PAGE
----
Christopher Stevens' father said son's death in Libya should not be politicized


US ambassador to Libya Chris Stevens gives a speech on August 26, 2012 at the US embassy in Tripoli.



The father of Christopher Stevens, the US ambassador to Libya who was recently killed in the attack last month on the American consulate in Benghazi, said it would be "abhorrent" for his son's death to be politicized.

“It would really be abhorrent to make this into a campaign issue,” Jan Stevens, 77, told Bloomberg News.

Republican presidential nominee Mitt Romney "criticized President Barack Obama for not providing adequate security in Libya, saying the administration has left the country exposed to a deadly terrorist attack" according to Bloomberg.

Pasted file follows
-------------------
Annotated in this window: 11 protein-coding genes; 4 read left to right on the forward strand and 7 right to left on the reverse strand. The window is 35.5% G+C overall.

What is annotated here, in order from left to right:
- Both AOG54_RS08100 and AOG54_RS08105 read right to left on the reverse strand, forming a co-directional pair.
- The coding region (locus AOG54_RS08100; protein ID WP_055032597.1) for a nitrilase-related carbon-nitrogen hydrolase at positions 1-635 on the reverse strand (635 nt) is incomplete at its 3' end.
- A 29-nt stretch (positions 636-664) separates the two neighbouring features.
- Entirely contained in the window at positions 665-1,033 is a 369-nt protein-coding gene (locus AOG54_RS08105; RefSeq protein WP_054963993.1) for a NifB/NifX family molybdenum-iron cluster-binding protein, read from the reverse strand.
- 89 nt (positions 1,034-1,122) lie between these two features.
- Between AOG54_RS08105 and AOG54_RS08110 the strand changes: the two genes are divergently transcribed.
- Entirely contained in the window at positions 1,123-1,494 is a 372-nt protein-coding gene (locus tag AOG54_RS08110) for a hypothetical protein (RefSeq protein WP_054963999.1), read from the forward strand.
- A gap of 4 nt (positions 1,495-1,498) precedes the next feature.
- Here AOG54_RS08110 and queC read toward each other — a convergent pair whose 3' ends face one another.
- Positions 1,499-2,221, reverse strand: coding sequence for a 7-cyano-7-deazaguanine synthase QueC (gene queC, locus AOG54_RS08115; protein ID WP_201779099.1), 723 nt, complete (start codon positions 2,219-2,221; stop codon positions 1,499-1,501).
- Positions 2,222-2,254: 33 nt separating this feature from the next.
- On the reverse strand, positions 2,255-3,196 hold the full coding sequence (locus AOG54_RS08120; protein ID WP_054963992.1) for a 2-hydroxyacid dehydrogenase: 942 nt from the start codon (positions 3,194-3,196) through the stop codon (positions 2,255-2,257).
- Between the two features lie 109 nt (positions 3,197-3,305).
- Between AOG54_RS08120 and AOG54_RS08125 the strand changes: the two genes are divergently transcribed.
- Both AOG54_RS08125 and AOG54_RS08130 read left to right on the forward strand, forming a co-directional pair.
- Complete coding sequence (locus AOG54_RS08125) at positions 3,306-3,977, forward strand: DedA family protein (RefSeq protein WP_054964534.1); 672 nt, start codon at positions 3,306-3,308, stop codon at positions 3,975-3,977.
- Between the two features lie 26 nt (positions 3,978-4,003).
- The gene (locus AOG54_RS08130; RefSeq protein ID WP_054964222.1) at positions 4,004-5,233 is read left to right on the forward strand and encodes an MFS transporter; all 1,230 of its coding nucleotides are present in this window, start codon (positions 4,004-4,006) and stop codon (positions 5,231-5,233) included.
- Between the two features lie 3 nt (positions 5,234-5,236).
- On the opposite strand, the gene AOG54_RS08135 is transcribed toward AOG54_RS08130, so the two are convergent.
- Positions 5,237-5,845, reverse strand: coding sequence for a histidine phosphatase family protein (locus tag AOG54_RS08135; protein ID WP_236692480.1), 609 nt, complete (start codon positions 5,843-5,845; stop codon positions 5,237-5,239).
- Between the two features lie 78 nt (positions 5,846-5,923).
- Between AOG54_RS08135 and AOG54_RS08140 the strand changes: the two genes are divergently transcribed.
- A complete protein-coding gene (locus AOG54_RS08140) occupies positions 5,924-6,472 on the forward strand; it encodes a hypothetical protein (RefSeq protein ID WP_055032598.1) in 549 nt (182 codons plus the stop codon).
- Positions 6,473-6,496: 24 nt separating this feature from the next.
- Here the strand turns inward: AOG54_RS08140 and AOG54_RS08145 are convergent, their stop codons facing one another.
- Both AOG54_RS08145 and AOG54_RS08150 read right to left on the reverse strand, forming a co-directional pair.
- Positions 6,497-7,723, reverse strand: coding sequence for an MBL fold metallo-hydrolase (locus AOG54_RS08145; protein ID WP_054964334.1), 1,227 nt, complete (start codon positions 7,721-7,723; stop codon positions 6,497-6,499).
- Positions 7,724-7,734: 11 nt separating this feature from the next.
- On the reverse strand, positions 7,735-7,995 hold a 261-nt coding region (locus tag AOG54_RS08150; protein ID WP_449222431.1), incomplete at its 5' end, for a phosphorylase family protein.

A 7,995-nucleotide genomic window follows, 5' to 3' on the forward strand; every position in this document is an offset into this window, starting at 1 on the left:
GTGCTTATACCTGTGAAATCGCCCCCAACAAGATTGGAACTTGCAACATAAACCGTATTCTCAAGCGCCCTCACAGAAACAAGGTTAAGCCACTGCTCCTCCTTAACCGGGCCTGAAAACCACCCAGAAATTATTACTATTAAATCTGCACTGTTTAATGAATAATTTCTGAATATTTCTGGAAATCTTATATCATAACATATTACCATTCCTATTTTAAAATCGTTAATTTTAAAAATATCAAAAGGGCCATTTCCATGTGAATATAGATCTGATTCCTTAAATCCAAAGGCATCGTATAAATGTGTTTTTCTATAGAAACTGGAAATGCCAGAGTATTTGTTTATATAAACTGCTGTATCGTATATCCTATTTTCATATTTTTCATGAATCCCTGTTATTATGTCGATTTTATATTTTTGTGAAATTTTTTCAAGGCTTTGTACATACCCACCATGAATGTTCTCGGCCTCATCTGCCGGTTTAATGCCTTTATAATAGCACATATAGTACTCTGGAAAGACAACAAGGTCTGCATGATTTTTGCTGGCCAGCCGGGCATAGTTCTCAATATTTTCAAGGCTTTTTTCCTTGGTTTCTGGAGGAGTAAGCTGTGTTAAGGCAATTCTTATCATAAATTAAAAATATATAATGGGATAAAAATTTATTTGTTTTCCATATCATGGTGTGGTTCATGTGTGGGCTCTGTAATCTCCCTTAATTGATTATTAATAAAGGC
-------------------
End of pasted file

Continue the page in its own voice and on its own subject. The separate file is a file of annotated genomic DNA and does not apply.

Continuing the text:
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Jan Stevens cautioned against drawing any conclusions before a thorough investigation, "We don’t pretend to be experts in security. It has to be objectively examined. That’s where it belongs. It does not belong in the campaign arena.”

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On “Fox News Sunday" Obama's senior campaign adviser David Axelrod said Romney "has made a concerted effort to exploit the Sept. 11 attack on a US consulate in Libya for political gain," according to the Washington Post.

There “is no doubt he is working hard to exploit this issue,” Axelrod said.

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Ambassador Christopher Stevens and three others were killed in the attack, which the US government originally attributed to an inflammatory movie trailer about the Prophet Mohammed. Investigations later showed it was the result of a coordinated terrorist attack.